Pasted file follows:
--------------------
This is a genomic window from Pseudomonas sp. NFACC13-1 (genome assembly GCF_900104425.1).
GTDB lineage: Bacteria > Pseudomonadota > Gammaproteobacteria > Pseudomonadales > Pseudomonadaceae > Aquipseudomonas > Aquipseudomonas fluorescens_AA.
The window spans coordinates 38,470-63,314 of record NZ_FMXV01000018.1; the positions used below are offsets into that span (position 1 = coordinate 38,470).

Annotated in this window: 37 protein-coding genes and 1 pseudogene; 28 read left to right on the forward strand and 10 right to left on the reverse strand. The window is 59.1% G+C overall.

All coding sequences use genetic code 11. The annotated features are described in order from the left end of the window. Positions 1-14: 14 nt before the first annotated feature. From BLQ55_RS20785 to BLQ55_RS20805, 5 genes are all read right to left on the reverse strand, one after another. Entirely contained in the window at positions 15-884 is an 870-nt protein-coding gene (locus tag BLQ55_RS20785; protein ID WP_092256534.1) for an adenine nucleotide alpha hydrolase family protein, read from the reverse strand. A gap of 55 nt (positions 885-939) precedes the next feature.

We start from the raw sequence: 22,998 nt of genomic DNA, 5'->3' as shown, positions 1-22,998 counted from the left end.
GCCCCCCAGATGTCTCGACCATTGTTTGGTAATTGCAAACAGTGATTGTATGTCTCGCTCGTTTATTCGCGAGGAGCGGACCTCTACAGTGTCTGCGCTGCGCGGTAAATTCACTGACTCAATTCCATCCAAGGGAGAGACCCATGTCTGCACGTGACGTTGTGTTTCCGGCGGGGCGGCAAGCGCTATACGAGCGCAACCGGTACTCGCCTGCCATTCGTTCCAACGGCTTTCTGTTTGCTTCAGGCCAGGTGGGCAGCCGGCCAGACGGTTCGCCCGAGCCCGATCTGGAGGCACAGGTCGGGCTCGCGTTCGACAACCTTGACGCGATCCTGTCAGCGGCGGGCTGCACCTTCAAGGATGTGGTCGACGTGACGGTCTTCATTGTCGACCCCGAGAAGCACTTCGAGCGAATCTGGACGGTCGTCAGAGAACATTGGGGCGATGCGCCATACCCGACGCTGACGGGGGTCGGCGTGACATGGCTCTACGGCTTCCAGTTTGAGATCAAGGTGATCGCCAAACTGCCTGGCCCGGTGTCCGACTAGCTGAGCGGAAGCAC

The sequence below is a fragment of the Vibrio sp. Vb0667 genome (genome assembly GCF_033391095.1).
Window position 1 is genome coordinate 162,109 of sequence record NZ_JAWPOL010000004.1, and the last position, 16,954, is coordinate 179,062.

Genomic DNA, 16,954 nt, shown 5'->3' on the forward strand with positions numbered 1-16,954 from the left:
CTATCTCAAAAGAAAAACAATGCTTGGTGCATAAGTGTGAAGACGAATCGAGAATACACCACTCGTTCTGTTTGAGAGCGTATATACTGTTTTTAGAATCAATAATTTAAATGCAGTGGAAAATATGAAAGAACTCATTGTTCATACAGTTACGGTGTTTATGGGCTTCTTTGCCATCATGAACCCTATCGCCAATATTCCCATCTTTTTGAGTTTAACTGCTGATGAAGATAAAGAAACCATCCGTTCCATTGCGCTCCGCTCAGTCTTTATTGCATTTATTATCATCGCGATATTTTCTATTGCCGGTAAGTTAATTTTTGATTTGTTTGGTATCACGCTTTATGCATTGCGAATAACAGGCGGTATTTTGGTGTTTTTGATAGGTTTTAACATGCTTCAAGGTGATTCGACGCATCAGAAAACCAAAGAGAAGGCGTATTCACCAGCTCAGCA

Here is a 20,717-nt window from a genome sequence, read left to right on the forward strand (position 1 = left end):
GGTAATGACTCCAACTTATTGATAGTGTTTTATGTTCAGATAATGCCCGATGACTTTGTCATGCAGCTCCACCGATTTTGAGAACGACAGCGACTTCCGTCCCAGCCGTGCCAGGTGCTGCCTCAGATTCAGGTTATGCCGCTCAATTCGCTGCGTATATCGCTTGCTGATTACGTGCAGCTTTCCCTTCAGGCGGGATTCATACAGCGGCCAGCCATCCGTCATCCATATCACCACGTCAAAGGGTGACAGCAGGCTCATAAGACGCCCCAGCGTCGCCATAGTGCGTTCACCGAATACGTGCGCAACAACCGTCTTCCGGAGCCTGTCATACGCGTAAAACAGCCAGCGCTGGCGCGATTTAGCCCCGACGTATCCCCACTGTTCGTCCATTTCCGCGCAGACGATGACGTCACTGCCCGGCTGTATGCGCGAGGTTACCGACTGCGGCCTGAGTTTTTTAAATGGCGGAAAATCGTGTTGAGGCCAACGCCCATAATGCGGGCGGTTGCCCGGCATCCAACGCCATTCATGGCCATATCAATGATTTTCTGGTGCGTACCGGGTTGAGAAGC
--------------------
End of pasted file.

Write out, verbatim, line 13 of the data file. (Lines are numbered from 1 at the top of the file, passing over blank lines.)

GGTAATGACTCCAACTTATTGATAGTGTTTTATGTTCAGATAATGCCCGATGACTTTGTCATGCAGCTCCACCGATTTTGAGAACGACAGCGACTTCCGTCCCAGCCGTGCCAGGTGCTGCCTCAGATTCAGGTTATGCCGCTCAATTCGCTGCGTATATCGCTTGCTGATTACGTGCAGCTTTCCCTTCAGGCGGGATTCATACAGCGGCCAGCCATCCGTCATCCATATCACCACGTCAAAGGGTGACAGCAGGCTCATAAGACGCCCCAGCGTCGCCATAGTGCGTTCACCGAATACGTGCGCAACAACCGTCTTCCGGAGCCTGTCATACGCGTAAAACAGCCAGCGCTGGCGCGATTTAGCCCCGACGTATCCCCACTGTTCGTCCATTTCCGCGCAGACGATGACGTCACTGCCCGGCTGTATGCGCGAGGTTACCGACTGCGGCCTGAGTTTTTTAAATGGCGGAAAATCGTGTTGAGGCCAACGCCCATAATGCGGGCGGTTGCCCGGCATCCAACGCCATTCATGGCCATATCAATGATTTTCTGGTGCGTACCGGGTTGAGAAGC